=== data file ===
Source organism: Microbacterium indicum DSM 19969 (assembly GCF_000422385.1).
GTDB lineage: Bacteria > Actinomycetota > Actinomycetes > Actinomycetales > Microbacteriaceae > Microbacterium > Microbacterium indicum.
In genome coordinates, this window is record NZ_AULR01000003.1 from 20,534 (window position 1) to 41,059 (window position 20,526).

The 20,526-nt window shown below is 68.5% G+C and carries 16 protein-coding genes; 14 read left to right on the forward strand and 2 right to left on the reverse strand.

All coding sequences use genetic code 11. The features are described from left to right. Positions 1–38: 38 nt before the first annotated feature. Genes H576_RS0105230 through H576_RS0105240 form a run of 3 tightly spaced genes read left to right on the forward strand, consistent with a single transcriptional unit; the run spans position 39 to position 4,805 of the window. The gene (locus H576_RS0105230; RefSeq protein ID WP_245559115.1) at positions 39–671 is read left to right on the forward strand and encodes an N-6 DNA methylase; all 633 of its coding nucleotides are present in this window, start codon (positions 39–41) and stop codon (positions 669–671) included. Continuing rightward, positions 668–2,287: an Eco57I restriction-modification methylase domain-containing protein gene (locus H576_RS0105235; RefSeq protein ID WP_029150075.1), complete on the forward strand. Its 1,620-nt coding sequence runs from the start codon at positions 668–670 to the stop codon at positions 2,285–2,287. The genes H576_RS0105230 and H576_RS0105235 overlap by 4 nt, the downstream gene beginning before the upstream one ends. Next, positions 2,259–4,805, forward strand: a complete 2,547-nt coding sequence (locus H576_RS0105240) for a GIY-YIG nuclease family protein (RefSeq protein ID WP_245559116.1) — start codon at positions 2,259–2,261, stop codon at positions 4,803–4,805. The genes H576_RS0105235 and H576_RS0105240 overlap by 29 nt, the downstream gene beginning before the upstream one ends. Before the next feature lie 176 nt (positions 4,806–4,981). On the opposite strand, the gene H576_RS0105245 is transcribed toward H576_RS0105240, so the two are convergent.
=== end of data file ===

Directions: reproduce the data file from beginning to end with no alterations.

Source organism: Microbacterium indicum DSM 19969 (assembly GCF_000422385.1).
GTDB lineage: Bacteria > Actinomycetota > Actinomycetes > Actinomycetales > Microbacteriaceae > Microbacterium > Microbacterium indicum.
In genome coordinates, this window is record NZ_AULR01000003.1 from 20,534 (window position 1) to 41,059 (window position 20,526).

The 20,526-nt window shown below is 68.5% G+C and carries 16 protein-coding genes; 14 read left to right on the forward strand and 2 right to left on the reverse strand.

All coding sequences use genetic code 11. The features are described from left to right. Positions 1–38: 38 nt before the first annotated feature. Genes H576_RS0105230 through H576_RS0105240 form a run of 3 tightly spaced genes read left to right on the forward strand, consistent with a single transcriptional unit; the run spans position 39 to position 4,805 of the window. The gene (locus H576_RS0105230; RefSeq protein ID WP_245559115.1) at positions 39–671 is read left to right on the forward strand and encodes an N-6 DNA methylase; all 633 of its coding nucleotides are present in this window, start codon (positions 39–41) and stop codon (positions 669–671) included. Continuing rightward, positions 668–2,287: an Eco57I restriction-modification methylase domain-containing protein gene (locus H576_RS0105235; RefSeq protein ID WP_029150075.1), complete on the forward strand. Its 1,620-nt coding sequence runs from the start codon at positions 668–670 to the stop codon at positions 2,285–2,287. The genes H576_RS0105230 and H576_RS0105235 overlap by 4 nt, the downstream gene beginning before the upstream one ends. Next, positions 2,259–4,805, forward strand: a complete 2,547-nt coding sequence (locus H576_RS0105240) for a GIY-YIG nuclease family protein (RefSeq protein ID WP_245559116.1) — start codon at positions 2,259–2,261, stop codon at positions 4,803–4,805. The genes H576_RS0105235 and H576_RS0105240 overlap by 29 nt, the downstream gene beginning before the upstream one ends. Before the next feature lie 176 nt (positions 4,806–4,981). On the opposite strand, the gene H576_RS0105245 is transcribed toward H576_RS0105240, so the two are convergent.